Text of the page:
The swaying tassels, tinkling bells, and bright-woven saddlebags lent the caravan a festive air. Seemed to presage a celebration. A songbird trilled from its gilded cage, and a net filled with cooking pots clanked merrily. A camel-riding musician struck up a tune on a double-pipe; another shook a tambourine, filling the air with its gay, rhythmic jingle. Though I tried to fend it off, I too felt hope seeping into the chambers of my heart. I breathed it in with the dust that bloomed up from the animals' feet, with the smells of sweat, dung, and spices. A Magus, resplendent in his white cloak and tall cap, rode by astride a magnificent stallion. A lesser priest came behind, swinging a silver thurible that perfumed the air with smoke; another bore aloft the coals of the sacred fire in a brazier of hammered copper. I studied the others' faces as they passed — the horse-archers; the attendants and servants; the camel drovers and donkey drovers; the musicians and entertainers; the pilgrims and merchants and grooms. I willed our brother Suren to be among them, to have attached himself to this caravan and returned to us.

But the last of the travelers passed, and no Suren.

I was reaching for Babak's hand to lead him away — not wanting to look at him, not wanting to see what was gone from his eyes — when I noticed a jostling up ahead, by the fruit seller's market. There was shouting, and cursing, and an exchange of blows — a circumstance made in heaven for us. "Move your feet, Babak!" I said. In a trice I had slipped three pomegranates beneath the folds of my tunic and stripped a sack of dates from a fair-haired Scythian nomad with blue tattoos. The fracas suddenly veered in our direction; the Scythian stumbled, fell, flattened Babak beneath him.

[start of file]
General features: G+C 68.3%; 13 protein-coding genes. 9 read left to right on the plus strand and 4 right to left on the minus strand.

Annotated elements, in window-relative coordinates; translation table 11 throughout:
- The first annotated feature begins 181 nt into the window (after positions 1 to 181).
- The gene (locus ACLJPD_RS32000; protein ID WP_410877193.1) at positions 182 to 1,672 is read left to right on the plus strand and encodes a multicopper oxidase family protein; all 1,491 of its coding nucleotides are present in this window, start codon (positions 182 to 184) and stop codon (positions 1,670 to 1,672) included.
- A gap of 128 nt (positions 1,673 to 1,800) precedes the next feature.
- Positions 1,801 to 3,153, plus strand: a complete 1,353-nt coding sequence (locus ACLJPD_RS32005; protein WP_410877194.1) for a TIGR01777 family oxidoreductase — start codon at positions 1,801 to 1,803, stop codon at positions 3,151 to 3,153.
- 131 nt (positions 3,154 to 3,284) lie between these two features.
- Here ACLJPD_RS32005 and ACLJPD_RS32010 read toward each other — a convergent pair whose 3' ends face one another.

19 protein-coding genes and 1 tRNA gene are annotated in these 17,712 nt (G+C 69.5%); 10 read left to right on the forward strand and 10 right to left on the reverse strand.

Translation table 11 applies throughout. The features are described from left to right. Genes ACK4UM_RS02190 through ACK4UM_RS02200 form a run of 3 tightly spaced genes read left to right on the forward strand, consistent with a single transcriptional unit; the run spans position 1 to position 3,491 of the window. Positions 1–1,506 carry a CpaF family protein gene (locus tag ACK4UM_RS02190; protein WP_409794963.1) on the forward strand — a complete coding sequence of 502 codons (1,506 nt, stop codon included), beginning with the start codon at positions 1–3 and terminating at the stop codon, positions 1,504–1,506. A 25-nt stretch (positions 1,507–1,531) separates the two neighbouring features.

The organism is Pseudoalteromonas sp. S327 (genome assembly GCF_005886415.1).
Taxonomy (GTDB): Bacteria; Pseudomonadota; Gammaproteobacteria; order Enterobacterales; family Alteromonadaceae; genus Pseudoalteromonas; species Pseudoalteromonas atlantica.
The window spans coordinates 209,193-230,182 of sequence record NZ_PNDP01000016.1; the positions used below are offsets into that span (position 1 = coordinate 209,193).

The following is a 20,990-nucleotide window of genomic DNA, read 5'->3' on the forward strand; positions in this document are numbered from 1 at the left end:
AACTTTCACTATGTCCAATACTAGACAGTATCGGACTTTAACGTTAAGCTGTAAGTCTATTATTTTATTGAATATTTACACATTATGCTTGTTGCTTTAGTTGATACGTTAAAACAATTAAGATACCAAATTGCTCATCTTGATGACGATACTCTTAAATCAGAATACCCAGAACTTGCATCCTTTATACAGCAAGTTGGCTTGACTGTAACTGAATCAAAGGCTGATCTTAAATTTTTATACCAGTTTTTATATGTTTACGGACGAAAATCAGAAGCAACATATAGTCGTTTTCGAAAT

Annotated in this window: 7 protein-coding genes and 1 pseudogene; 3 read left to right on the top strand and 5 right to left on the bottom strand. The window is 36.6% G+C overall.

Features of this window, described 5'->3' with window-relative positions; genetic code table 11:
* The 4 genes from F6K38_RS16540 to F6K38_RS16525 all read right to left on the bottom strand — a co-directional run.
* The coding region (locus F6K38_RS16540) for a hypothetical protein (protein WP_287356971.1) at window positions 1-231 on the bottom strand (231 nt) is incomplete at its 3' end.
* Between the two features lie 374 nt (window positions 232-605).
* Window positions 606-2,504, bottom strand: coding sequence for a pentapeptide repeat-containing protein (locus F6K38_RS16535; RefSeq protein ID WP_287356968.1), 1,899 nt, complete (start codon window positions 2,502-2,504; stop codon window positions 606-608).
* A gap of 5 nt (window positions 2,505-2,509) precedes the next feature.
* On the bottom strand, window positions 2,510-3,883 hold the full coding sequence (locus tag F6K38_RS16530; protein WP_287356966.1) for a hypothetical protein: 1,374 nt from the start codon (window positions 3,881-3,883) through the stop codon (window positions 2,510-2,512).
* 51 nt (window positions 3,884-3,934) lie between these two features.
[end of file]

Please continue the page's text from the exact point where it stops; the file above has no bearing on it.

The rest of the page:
It was then, I now realize — when Babak was pinned beneath the Scythian, when I was kicking the Scythian's back to get him to move — that the man's fur cap fell off. Babak must have tucked it into his sash.

That night, back in the City of the Dead, Babak pillowed his head on lynx fur and dreamed — not of food, but of a birth. A happy occasion. A boy. He recognized the Scythian in the dream. Someone bringing him the baby, settling it in his arms. Someone saying, "Father." Babak dreamed the dream, he told me, as if the Scythian himself were dreaming it.

By chance, we caught sight of the man near the rope makers' market the next day and, before I could stop him, Babak sang out, "A boy! It will be a boy! A healthy boy!"